Climate of Japan
The climate of Japan is temperate throughout most of the country, but varies significantly at the country’s northern and southern extremities. Japan also has rainy and typhoon seasons, so it is a good idea to have at least a basic grasp of Japan’s climate prior to planning your travels.
Climate of Japan in the Country’s Northern and Southern Regions
Hokkaido, at the northernmost tip of Japan, experiences bitter cold winters with lots of snowfall and cool summers. Okinawa and the Ryukyu islands, at the southern end of the country, have a subtropical climate with warm winters, hot summers, and lots of rainfall. Okinawa enjoys an average year-round temperature of about 68 degrees Fahrenheit (20 degrees Celsius).
Climate of Japan in the Country’s Eastern and Western Regions
The western region of Japan facing the Sea of Japan experiences heavy snowfall in the winter and scorching summer temperatures. The eastern region facing the Pacific Ocean experiences chilly winters with relatively little snowfall and hot, humid summers.
Overview of Japan’s Four Distinct Seasons
Japanese tend to take great pride in their four distinct seasons, which are a commonly recurring theme in Japanese poetry, painting, and other traditional fine arts. Let’s take a brief look at the climate of Japan during each of Japan’s four seasons.
Climate of Japan in Spring
Mild temperatures and cherry blossoms make spring an ideal time to travel to Japan. Cherry blossoms in full bloom are truly a beautiful sight to behold, particularly near temples and shrines in areas like Kyoto and Nara. On the down side, Japan’s rainy season begins in late spring.
Also, it’s usually a good idea to avoid Japan’s Golden Week (a stretch of holidays from April 29 to May 5), since virtually the entire population of Japan is on vacation during this time, and attractions tend to be crowded, accommodations fully booked, and plane and train fares pricey.
Climate of Japan in Summer
The early summer can be quite wet due to the rainy season. Mid and late summer can be extremely hot and humid. However, if you can stand the heat, summer attractions and events like traditional Japanese festivals and dazzling fireworks displays can make summer a great time to visit Japan.
Climate of Japan in Autumn
The mildly cool fall temperatures make autumn another ideal time to travel to Japan. Like cherry blossoms in the spring, the rainbow of autumn hues beautifully accent the landscape of Japan. Shrines, temples, and parks are particularly beautiful in Japan during autumn.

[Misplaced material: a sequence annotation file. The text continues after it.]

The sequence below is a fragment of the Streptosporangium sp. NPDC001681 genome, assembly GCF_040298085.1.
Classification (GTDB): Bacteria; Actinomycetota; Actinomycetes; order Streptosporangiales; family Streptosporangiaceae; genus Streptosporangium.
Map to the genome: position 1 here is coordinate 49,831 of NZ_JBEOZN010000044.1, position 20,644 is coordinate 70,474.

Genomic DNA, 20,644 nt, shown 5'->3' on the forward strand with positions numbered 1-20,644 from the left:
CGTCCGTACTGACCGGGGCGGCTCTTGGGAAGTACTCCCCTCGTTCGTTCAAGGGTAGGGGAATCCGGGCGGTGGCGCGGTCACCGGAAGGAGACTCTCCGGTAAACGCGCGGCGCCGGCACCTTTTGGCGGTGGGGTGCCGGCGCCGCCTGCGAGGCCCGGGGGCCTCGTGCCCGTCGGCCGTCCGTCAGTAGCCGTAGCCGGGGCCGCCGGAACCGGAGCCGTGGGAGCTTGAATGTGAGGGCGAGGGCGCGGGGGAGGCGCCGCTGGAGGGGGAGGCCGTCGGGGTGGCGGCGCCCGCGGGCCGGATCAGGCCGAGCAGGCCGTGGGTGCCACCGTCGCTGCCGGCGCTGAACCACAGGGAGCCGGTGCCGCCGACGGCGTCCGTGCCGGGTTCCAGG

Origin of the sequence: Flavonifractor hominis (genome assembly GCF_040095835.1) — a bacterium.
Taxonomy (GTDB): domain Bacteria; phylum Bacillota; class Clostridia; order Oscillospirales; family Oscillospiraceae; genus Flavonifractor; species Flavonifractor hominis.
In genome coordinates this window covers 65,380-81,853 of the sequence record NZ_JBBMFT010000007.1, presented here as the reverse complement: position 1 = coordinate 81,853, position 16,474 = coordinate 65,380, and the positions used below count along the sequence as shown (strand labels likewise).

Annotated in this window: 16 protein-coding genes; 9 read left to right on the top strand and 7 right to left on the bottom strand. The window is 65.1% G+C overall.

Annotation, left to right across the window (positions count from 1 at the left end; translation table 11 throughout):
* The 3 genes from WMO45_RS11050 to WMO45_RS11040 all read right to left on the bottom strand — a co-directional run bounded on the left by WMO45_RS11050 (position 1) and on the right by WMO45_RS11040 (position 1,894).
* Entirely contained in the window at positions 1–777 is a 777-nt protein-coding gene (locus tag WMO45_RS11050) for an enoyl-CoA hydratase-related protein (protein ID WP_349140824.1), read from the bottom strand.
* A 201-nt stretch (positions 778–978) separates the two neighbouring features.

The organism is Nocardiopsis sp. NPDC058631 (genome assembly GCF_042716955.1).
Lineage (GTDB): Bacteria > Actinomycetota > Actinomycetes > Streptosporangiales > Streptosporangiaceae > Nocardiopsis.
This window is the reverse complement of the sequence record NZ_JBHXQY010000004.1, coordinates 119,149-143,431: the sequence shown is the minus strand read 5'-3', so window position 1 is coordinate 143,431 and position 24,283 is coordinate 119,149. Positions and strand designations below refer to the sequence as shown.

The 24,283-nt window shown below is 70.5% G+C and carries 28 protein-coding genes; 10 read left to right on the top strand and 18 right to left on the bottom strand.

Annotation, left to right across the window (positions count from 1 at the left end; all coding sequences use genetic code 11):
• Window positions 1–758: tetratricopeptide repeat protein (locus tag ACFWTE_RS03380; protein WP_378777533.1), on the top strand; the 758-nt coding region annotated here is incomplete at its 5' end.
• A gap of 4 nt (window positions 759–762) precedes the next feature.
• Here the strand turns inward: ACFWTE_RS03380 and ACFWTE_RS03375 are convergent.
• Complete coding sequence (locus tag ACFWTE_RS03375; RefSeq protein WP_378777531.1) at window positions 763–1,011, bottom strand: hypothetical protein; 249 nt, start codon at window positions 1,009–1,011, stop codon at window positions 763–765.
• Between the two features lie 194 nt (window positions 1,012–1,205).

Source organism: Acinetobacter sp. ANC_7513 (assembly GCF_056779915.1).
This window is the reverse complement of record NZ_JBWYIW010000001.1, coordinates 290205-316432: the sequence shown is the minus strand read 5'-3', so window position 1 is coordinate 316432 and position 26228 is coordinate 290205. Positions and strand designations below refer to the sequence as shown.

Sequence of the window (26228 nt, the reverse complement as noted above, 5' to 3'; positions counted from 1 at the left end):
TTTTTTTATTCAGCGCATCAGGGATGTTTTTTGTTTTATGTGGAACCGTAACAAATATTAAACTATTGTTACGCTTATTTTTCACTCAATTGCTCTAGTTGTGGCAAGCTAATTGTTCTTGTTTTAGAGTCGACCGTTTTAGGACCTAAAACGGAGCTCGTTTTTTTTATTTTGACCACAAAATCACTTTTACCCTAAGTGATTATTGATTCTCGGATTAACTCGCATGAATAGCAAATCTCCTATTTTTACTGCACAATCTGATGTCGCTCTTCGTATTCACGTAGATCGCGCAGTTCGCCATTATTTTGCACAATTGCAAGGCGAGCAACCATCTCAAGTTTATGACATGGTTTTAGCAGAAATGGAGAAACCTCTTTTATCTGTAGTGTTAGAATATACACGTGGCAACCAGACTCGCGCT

Climate of Japan in Winter
Winters in Japan are extremely cold, although somewhat milder in the southern part of the country. Winter can be a great time to travel if you’re looking to head to the slopes for some great skiing and snowboarding. Plus, majestic events like the Sapporo Snow Festival in Hokkaido and activities like soaking in an outdoor hot spring watching an evening snowfall can make it worth braving even the coldest temperatures.
Japan’s Rainy and Typhoon Seasons
Japan’s rainy season begins in Okinawa in May, and makes its way progressively north, hitting the main island of Honshu during June and July. In the worst years, it can rain virtually every day during this period. In more fortunate years, there can be very little rain. The typhoon season runs from August into October, usually peaking in September.
Be sure to keep these two seasons in mind when planning your travel to Japan.
Best Time to Travel to Japan
So when is the best time to travel to Japan? Well, that ultimately depends on you. If you love nothing more than the stinging chill of biting cold temperatures, then winter could be your time. If torrential rains and howling winds are your thing, go during rainy season. Just make sure to bring a good umbrella or two! If you don’t mind a little sweat, then the summer months of late July and August might be just the right time for you.
However, we recommend traveling to Japan in the spring, especially when cherry blossoms are in full bloom, or in the autumn, when temperatures have cooled down and the fall colors are at their peak. If you do follow our recommendation, just one more word of advice: be sure to bring a camera!